Notes from a panel:
The Panelists at the Digital Storytelling Event for Portland Design Week were:
Instead of individual e-mails arriving in a central inbox and requiring attention, Slack structures textual conversations within threads (called “channels”) where groups within firms can update each other in real time. It is casual and reflects how people actually communicate, eschewing e-mail’s outdated formalities.
Its other selling-point is efficiency. A survey of users, admittedly conducted by the firm itself, suggests that team productivity increases by around a third when they start using the software, primarily by reducing internal e-mail and meetings. Slack has decided to open itself up to other apps, becoming a platform by which employees can log into and use other software tools.
Third, software firms are trying to automate functions that used to be done by people in order to make employees more productive. Slack has made a big push into “bots”, algorithms that can automate menial tasks which used to be done by humans. Slack offers bots that compile lunch orders and projects’ progress reports, or generate analytics on demand. In the future employees will be able to chat with software agents to get more done, working alongside bots as well as their peers.
See the full story with video here: http://www.blastr.com/2016-5-26/augmented-reality-tech-could-help-fire-fighters-navigate-smoky-flaming-buildings
May 25, 2016 VR Overview and update deck, including resources for learning more about VR, presented to SMPTE at the TV Academy's Linwood Dunn theatre.
As part of Netflix's latest hack day, its designers have created a VR showroom that users can stroll around thanks to HTC Vive's room-scale VR. Called 'The Netflix Zone' - with a font that nods to a certain classic TV show - the hack was put together by just three developers; Joey Cato, Marco Caldeira, and Adnan Abbas.
In the zone, the familiar Netflix movie categories are reimagined as different shelf racks, including ones for personal recommendations. Titles such as Orange is the New Black and House of Cards sit on shelves in the form of VHS cassettes. In a nice bit of attention to detail, if they're picked up and rotated with the Vive's controllers, the familiar tape spools are built into the back of each object.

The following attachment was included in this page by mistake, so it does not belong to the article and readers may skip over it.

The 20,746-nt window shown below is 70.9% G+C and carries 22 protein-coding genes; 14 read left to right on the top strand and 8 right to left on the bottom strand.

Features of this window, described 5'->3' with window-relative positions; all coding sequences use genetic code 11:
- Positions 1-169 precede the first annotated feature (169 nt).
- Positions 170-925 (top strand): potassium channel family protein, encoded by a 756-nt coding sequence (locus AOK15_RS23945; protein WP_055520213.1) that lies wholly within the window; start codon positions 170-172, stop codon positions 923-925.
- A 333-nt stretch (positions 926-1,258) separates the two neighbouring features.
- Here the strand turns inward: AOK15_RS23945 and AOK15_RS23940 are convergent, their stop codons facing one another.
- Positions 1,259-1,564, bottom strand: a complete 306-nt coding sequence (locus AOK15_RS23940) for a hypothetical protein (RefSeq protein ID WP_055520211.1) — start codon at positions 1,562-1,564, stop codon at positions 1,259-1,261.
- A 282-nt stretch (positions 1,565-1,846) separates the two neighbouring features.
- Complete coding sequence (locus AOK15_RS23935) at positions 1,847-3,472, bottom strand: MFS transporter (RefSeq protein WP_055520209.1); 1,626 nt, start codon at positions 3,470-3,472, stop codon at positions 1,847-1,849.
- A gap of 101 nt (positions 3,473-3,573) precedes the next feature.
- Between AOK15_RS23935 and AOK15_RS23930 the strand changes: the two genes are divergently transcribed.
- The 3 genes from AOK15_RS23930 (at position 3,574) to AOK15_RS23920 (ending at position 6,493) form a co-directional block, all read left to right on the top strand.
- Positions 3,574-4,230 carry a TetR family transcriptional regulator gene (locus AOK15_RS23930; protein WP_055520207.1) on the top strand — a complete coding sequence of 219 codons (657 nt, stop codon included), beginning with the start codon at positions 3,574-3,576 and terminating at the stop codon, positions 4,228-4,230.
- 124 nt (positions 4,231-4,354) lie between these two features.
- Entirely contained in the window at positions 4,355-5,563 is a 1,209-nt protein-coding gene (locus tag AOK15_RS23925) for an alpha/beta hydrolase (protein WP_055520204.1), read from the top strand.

If you have dreams of visiting the age of the dinosaurs, virtual reality will likely give you the closest chance you'll get in your lifetime. According to The Verge, one of the newest pieces of media to combine VR and time travel is Time Machine, a game that transports players to the year 155 million BCE.
If you'd prefer to hang out with massive, land-roaming dinosaurs instead, virtual reality can help you out with that, too. In a 4-minute VR video released earlier this year, Sir David Attenborough introduces viewers to the largest dinosaur ever discovered, the Titanosaur. It's a slightly calmer experience than the science fiction world of Time Machine. Owners of a Rift or VIVE headset can download the new game from Steam for $30.
VR PR: What Are Consumers’ Thoughts on VR Device Spending, Content Access and Interests? (Market Research)
New research from emerging business and technology consulting firm Interactive Broadband Consulting Group (IBB) analyzes the consumer virtual reality (VR) market opportunity beyond gaming. The firm conducted a survey of more than 1,000 U.S. online consumers that expressed an interest in VR.
Key insights included:
- A majority (54%) of consumers that are interested in VR think it is here to stay, not a fad.
- Less than one third (31%) of people interested in VR have actually tried it.
- More than three quarters (77%) say they are willing to spend on VR gear, with 18% saying they’d pay more than $250.
- Overall, men expressed nearly 2x more interest in VR than females—however, this interest balanced out among middle-aged respondents (35-54).
- “Movies and TV” had about 50% interest in almost all age groups—no other content category attracted a higher level of widespread appeal.
- Men are more interested in movies and TV, live events, gaming and user-generated VR content, but women are 35% more interested than men in travel-themed VR experiences.
- 42% would watch virtual reality ads in exchange for free content and 38% would watch ads as long as they are “cool and relevant.” About one third (34%) would not watch ads.
- The content distribution market is up for grabs with respondents planning to access across internet video providers (55%), gaming platforms (41%), wireless providers (29%), app stores (28%), cable or satellite providers (26%) and social networks (17%).
See the full story, with links to videos, here; https://medium.com/@vmccurley/storyboarding-in-virtual-reality-67d3438a2fb1#.tzs2yi7et